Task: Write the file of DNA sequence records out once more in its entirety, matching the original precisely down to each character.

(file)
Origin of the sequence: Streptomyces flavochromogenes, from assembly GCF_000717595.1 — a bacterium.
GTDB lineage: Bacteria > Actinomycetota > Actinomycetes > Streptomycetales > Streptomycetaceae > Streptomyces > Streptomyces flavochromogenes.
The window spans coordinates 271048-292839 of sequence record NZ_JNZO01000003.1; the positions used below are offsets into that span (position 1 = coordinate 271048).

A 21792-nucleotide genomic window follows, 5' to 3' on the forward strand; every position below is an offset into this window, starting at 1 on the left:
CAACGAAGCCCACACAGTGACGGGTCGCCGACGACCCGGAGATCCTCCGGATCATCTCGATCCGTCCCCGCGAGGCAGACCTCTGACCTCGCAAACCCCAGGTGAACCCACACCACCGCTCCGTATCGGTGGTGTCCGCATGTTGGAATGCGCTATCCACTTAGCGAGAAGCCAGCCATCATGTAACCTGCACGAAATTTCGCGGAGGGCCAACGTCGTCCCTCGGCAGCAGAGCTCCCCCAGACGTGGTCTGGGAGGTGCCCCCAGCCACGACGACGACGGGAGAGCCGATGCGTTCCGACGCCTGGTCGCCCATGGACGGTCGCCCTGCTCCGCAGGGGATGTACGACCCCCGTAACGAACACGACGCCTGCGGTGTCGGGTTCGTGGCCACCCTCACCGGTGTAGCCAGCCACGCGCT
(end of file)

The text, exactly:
Origin of the sequence: Streptomyces flavochromogenes, from assembly GCF_000717595.1 — a bacterium.
GTDB lineage: Bacteria > Actinomycetota > Actinomycetes > Streptomycetales > Streptomycetaceae > Streptomyces > Streptomyces flavochromogenes.
The window spans coordinates 271048-292839 of sequence record NZ_JNZO01000003.1; the positions used below are offsets into that span (position 1 = coordinate 271048).

A 21792-nucleotide genomic window follows, 5' to 3' on the forward strand; every position below is an offset into this window, starting at 1 on the left:
CAACGAAGCCCACACAGTGACGGGTCGCCGACGACCCGGAGATCCTCCGGATCATCTCGATCCGTCCCCGCGAGGCAGACCTCTGACCTCGCAAACCCCAGGTGAACCCACACCACCGCTCCGTATCGGTGGTGTCCGCATGTTGGAATGCGCTATCCACTTAGCGAGAAGCCAGCCATCATGTAACCTGCACGAAATTTCGCGGAGGGCCAACGTCGTCCCTCGGCAGCAGAGCTCCCCCAGACGTGGTCTGGGAGGTGCCCCCAGCCACGACGACGACGGGAGAGCCGATGCGTTCCGACGCCTGGTCGCCCATGGACGGTCGCCCTGCTCCGCAGGGGATGTACGACCCCCGTAACGAACACGACGCCTGCGGTGTCGGGTTCGTGGCCACCCTCACCGGTGTAGCCAGCCACGCGCT